I screamed to be left alone, to stop pulling on my pant leg.
“Please, just let me do these dishes!”
I threw the plate in the sink, leaving a chip on the side that I know will continue to grow, the same way this chip in my mama heart may, always reminding me of this moment.
I turned and I cracked.
My heart cracked as I saw my son panic, looking for someone to run to, someone to save him, from me.
But he didn’t find the arms of anyone else. He ran to me with tears streaming down his cheeks, rosy and round from toddlerhood.
My heart cracked again when I scooped him into my arms and he squeezed with much more force than I expected for a tiny, not even 2-year-old, body.
He squeezed with relief, with fear and confusion. His arms tightening around my neck.
But this doesn’t make me feel suffocated. It makes me feel grateful.
Grateful that his love is unconditional.
Grateful that he exists, and continues to not only challenge me, but to save me.
He makes me a better person, and when I’m not, he forgives me.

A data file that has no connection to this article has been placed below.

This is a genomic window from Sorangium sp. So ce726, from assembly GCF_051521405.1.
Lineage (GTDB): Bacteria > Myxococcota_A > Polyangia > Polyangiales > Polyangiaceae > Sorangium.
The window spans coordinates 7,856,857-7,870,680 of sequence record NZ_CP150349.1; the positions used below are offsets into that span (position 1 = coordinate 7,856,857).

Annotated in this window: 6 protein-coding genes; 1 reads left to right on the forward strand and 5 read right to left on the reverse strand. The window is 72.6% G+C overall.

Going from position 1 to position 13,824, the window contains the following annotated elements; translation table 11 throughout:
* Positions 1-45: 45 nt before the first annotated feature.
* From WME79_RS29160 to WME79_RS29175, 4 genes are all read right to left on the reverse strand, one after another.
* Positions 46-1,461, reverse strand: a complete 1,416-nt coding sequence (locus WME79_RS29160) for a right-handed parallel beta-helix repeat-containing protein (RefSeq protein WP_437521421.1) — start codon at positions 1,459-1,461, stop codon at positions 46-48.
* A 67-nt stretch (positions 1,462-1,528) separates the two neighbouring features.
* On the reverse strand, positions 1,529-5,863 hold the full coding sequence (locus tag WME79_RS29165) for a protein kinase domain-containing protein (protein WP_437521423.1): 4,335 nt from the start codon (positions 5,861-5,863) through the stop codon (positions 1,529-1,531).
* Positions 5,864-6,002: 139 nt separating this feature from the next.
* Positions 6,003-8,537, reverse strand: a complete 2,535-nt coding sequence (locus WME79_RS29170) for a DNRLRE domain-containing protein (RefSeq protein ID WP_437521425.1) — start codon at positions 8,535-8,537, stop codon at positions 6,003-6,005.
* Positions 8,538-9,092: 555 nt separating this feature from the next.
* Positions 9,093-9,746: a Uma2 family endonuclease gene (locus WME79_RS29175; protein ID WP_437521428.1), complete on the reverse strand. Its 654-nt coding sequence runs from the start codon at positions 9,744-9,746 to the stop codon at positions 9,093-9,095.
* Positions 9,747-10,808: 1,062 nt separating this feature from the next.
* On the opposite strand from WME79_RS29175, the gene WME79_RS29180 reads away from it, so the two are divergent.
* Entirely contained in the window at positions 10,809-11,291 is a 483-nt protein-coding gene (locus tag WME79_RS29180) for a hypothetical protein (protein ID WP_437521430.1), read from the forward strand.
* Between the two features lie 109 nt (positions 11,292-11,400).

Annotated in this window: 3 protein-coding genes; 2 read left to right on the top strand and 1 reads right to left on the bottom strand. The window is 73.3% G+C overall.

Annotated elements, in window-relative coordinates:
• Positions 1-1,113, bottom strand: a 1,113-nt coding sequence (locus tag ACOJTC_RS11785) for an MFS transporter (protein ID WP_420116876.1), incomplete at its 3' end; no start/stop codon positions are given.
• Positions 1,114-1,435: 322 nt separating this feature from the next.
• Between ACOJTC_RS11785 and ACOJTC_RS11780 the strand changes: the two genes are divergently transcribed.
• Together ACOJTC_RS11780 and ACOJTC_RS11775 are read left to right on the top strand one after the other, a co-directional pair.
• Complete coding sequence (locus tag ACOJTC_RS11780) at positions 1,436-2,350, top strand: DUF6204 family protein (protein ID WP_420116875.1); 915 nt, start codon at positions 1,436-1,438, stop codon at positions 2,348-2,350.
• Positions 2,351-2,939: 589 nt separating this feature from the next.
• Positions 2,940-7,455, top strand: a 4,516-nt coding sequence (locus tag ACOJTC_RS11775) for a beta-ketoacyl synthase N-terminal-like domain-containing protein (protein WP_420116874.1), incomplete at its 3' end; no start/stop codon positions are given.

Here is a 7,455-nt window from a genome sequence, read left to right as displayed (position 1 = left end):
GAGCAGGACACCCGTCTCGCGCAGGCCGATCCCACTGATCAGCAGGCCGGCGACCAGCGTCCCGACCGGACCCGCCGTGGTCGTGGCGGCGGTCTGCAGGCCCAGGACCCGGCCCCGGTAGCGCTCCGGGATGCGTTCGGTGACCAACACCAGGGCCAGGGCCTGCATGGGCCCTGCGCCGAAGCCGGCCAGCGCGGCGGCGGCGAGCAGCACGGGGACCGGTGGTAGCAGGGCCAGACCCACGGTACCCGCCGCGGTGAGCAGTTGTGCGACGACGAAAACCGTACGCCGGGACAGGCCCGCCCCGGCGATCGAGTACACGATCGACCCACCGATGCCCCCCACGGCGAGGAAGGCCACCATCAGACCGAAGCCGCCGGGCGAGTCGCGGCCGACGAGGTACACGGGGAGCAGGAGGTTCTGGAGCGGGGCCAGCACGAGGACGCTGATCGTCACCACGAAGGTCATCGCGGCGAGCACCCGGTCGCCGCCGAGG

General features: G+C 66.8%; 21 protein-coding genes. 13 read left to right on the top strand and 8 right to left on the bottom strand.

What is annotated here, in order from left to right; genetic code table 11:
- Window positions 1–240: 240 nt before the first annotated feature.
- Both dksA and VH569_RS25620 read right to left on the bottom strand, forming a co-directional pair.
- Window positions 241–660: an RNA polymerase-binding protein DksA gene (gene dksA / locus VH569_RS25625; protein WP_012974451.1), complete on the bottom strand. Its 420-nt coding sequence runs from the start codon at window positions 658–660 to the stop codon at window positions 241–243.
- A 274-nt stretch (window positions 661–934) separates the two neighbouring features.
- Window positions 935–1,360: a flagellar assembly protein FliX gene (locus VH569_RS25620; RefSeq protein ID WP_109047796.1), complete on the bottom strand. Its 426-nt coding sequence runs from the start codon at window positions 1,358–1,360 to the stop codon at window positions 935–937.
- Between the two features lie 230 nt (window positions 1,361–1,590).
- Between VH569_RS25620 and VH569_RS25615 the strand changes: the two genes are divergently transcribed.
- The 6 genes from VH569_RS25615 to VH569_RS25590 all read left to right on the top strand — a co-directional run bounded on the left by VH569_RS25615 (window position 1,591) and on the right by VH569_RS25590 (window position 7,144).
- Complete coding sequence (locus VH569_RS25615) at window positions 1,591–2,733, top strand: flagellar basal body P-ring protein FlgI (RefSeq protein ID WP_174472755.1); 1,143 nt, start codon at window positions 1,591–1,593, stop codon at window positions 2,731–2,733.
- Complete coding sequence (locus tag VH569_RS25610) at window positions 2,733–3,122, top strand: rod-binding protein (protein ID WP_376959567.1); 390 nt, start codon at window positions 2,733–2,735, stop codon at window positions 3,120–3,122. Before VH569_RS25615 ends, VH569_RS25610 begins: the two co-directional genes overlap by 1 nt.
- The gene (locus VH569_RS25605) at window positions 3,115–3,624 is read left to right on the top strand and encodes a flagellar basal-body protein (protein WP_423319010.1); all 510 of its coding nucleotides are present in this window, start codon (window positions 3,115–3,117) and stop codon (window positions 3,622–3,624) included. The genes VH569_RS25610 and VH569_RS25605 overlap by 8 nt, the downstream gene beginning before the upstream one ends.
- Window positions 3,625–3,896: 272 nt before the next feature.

We just melted there together. Our bodies relaxing into one another, knowing we’re safe.
His hand reached up to touch my cheeks while I whispered how sorry I was for getting upset, how loved he is, how amazing he is.
And then he closed his eyes, and we both let it all go.
And now he’s here, snuggling me and sleeping peacefully, as if 20 minutes ago never happened.
My son is everything I want to be.
I am by no means a perfect mom. I mess up all the time, even still. But one thing I know for sure is that I was made to be his mom. I was created to create him. I exist so that he could. I find comfort knowing that while I’m not perfect, I am his. I am HIS mama, and that’s because I’m the best mama for him.
I’ve got this, even when I don’t. Losing your cool doesn’t make you a bad mom.
Getting frustrated and touched out, doesn’t make you a bad mom.
Wanting alone time, doesn’t make you a bad mom.
Even worrying if it does, makes you a good mom.
Mama’s, we were chosen for our babes. They were hand picked for us. And us for them.
We’ve got this, even when we feel like we don’t.
Originally published on Kael Eibl Facebook.